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Let $V$ be a vector space finitely-generated over $\mathbb{C}$. Do there exist endomorphisms $α$ and $β$ of $V$ satisfying the condition that $σ_1 + αβ − βα$ is nilpotent? (Exercise 771 from Golan, The Linear Algebra a Beginning Graduate Student Ought to Know)

I just know that if $V=\mathbb{C}$ the assumption is not true because $α$ and $β$ commute and $σ_1$ is not nilpotent, but I dont know how to star if $\dim(V)>1$.

$σ_1$ is the identity function ($σ_1:x\mapsto x$).

Thanks.

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  • $\begingroup$ What is $\sigma_1$? $\endgroup$ – Alex Fok May 20 '15 at 2:56
  • $\begingroup$ the identity fuction $f(x)=x$ $\endgroup$ – José May 20 '15 at 2:57
  • $\begingroup$ And $\beta \sigma$ is composition? $\endgroup$ – Gary. May 20 '15 at 3:02
  • $\begingroup$ yes, the product of endomorphism is composition $\endgroup$ – José May 20 '15 at 3:05
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It is impossible to find such endomorphisms because the eigenvalues of $\alpha\beta-\beta\alpha$ would be all $-1$ in order for $\sigma_1+\alpha\beta-\beta\alpha$ to be nilpotent, a contradiction as the trace of $\alpha\beta-\beta\alpha$, which is the sum of eigenvalues, should be $0$.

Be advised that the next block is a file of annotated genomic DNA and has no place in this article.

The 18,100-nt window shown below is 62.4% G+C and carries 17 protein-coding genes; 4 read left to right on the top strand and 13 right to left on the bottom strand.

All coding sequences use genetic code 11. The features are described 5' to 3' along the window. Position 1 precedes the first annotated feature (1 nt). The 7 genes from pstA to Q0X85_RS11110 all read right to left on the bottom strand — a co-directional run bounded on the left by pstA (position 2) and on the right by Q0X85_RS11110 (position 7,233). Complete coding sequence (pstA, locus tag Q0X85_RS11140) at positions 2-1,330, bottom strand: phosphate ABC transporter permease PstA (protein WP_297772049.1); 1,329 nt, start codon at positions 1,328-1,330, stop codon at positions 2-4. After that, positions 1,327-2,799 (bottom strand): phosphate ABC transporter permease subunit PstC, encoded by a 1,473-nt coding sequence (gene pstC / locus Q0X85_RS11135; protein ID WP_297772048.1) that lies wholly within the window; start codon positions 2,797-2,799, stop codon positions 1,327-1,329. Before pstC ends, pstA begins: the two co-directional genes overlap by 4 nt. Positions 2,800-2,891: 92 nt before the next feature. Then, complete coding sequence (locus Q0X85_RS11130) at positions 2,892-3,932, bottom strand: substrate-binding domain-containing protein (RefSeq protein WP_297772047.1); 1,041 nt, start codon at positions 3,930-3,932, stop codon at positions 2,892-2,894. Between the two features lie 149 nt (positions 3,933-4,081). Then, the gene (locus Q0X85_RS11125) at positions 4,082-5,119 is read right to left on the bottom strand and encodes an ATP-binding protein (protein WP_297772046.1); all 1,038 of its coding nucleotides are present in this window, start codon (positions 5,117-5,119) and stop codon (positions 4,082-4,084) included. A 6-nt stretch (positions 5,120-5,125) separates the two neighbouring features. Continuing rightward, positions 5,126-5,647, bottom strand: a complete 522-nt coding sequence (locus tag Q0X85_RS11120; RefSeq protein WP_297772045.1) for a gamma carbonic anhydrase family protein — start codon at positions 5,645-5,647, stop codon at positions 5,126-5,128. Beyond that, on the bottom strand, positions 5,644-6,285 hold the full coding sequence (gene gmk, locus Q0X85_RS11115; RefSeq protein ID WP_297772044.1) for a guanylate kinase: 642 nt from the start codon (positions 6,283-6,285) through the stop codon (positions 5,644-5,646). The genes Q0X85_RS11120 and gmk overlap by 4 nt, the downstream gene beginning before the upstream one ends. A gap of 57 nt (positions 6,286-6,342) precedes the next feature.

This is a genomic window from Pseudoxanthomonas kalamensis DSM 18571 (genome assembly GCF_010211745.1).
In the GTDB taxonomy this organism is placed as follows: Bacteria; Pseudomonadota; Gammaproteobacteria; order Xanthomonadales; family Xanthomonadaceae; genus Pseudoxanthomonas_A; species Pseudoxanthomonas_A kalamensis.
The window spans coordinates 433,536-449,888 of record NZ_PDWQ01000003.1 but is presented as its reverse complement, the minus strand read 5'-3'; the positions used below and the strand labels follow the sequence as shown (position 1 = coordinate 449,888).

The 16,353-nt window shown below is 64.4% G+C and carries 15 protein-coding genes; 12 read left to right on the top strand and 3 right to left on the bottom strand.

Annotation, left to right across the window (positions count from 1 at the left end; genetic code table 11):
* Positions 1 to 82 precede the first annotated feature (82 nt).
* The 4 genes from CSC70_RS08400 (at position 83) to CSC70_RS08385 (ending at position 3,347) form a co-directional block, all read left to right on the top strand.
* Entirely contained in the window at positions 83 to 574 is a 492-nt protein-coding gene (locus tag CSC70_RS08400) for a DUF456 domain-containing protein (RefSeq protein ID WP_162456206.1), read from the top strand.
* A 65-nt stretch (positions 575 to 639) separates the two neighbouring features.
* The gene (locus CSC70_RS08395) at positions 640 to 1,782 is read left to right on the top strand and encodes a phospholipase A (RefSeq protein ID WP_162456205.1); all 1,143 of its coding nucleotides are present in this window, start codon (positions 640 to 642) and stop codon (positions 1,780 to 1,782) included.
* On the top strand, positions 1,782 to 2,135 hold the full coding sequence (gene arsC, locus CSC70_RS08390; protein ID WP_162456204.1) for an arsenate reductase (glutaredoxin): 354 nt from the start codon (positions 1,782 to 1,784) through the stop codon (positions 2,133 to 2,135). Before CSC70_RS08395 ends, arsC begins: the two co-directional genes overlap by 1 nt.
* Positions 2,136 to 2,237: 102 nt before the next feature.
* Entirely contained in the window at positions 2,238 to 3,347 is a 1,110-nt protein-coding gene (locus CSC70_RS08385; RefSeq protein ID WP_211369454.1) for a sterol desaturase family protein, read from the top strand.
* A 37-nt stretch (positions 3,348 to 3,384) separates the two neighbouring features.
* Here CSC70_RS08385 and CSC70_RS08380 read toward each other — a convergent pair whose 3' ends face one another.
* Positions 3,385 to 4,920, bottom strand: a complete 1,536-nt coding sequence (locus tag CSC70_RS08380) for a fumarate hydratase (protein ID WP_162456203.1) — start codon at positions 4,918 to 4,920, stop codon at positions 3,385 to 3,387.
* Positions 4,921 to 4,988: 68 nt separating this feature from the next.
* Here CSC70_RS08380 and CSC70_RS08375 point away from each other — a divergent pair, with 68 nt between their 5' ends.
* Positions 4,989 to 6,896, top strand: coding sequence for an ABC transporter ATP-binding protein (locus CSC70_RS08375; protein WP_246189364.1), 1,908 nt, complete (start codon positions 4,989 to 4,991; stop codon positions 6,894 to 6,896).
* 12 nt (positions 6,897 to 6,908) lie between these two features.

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  • $\begingroup$ just one question, how do you know that the trace must be zero? there is a proposition that establish that? $\endgroup$ – José May 20 '15 at 3:17
  • $\begingroup$ Yes. It is known that $\text{tr}(\alpha\beta)=\text{tr}(\beta\alpha)$, which can shown by direct computation. $\endgroup$ – Alex Fok May 20 '15 at 3:21

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